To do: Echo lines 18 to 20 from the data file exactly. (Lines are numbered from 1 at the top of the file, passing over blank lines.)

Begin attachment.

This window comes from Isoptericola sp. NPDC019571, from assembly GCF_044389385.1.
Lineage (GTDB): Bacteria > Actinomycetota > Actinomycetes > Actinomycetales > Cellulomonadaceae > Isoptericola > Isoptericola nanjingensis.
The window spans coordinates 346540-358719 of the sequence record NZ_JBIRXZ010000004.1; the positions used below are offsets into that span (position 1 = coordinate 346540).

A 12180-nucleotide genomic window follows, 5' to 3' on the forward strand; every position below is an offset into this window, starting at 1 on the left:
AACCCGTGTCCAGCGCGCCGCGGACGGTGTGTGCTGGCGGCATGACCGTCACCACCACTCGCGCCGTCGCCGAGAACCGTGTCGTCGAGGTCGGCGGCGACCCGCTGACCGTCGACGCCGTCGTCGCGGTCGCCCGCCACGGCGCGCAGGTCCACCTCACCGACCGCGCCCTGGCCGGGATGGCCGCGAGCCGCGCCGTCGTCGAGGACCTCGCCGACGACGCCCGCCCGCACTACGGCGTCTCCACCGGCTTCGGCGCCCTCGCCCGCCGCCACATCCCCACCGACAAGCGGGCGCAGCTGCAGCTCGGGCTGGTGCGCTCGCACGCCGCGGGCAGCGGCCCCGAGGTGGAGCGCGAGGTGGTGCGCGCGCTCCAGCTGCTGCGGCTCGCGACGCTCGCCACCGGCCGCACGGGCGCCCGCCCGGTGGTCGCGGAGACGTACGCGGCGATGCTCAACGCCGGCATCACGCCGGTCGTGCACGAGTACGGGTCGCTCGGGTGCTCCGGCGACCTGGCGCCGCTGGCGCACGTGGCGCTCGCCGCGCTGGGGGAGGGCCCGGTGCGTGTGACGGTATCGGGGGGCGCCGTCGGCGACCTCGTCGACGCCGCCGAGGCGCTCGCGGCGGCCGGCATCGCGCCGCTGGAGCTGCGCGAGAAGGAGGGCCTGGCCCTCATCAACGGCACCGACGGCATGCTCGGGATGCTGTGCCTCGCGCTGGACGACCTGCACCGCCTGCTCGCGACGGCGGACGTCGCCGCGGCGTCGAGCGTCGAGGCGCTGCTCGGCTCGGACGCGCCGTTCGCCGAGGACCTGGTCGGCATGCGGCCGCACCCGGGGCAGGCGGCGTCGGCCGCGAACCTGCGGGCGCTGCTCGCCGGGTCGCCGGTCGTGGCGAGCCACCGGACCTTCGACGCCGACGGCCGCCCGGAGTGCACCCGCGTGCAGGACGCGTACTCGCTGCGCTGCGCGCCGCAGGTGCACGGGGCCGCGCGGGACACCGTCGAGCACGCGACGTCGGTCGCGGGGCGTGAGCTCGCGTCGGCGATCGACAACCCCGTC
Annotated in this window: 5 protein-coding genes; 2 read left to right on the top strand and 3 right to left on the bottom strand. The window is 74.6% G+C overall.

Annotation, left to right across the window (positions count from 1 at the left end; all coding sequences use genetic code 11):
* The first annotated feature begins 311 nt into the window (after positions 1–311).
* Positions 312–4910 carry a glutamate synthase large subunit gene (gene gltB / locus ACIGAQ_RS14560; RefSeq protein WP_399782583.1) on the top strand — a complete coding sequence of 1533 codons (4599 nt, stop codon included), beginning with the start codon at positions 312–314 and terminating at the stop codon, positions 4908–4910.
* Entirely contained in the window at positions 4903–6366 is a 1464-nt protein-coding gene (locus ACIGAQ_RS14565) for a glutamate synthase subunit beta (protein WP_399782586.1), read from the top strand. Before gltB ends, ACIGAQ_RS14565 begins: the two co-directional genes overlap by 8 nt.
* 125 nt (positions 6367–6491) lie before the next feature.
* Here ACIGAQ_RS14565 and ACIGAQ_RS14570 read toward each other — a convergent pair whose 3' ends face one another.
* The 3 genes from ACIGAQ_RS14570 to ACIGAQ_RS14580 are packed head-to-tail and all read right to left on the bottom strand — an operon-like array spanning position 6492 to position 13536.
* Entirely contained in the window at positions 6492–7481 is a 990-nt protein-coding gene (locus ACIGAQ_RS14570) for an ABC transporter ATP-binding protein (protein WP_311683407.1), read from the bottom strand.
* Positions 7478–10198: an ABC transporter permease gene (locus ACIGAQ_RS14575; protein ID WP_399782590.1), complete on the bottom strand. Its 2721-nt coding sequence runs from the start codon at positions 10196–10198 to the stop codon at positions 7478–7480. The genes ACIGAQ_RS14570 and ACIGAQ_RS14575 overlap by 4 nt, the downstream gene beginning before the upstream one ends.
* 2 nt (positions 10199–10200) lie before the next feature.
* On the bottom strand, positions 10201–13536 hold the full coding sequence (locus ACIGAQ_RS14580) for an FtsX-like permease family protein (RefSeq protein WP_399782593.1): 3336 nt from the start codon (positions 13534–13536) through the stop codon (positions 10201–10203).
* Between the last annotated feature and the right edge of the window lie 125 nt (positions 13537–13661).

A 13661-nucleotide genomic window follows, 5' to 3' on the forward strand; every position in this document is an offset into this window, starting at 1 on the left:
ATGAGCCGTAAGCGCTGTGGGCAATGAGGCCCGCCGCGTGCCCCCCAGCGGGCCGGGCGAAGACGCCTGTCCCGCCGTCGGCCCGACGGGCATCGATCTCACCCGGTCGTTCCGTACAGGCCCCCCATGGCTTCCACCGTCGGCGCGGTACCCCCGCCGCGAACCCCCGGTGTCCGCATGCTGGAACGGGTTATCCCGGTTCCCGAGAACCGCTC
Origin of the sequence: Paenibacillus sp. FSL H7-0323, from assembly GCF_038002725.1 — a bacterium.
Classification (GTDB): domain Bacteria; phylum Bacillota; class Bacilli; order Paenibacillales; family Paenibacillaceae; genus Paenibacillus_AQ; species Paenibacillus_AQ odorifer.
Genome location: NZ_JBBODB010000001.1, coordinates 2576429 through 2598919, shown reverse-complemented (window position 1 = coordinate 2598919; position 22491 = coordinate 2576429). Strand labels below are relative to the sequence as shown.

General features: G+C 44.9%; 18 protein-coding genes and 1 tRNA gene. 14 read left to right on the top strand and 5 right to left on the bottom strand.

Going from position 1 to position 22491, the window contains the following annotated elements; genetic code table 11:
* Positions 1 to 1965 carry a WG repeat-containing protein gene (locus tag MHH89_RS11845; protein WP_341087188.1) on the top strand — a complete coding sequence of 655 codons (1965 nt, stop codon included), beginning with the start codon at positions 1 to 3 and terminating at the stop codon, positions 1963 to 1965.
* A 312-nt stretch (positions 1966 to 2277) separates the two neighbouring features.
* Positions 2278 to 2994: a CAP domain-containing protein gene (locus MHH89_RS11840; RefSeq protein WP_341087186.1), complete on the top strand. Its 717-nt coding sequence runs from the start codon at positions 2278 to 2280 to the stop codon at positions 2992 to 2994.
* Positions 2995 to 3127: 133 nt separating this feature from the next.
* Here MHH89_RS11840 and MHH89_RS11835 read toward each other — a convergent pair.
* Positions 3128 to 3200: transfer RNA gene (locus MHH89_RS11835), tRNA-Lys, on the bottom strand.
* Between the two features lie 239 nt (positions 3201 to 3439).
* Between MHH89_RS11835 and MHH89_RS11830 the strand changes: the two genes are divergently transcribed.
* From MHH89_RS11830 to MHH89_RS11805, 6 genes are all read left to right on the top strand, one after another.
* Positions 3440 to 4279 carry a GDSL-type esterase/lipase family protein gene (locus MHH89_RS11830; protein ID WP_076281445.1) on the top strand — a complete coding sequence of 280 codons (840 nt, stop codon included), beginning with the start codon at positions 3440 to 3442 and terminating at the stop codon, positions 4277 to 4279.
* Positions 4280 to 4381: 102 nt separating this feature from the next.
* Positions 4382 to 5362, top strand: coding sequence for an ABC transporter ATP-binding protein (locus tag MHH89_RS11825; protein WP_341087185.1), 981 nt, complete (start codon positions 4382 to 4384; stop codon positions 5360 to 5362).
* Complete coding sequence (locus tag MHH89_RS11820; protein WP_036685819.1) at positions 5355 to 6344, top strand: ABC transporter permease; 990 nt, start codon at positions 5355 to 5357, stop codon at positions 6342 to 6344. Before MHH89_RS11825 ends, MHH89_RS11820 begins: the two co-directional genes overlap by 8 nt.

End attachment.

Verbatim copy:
* Between the last annotated feature and the right edge of the window lie 125 nt (positions 13537–13661).

A 13661-nucleotide genomic window follows, 5' to 3' on the forward strand; every position in this document is an offset into this window, starting at 1 on the left:
ATGAGCCGTAAGCGCTGTGGGCAATGAGGCCCGCCGCGTGCCCCCCAGCGGGCCGGGCGAAGACGCCTGTCCCGCCGTCGGCCCGACGGGCATCGATCTCACCCGGTCGTTCCGTACAGGCCCCCCATGGCTTCCACCGTCGGCGCGGTACCCCCGCCGCGAACCCCCGGTGTCCGCATGCTGGAACGGGTTATCCCGGTTCCCGAGAACCGCTC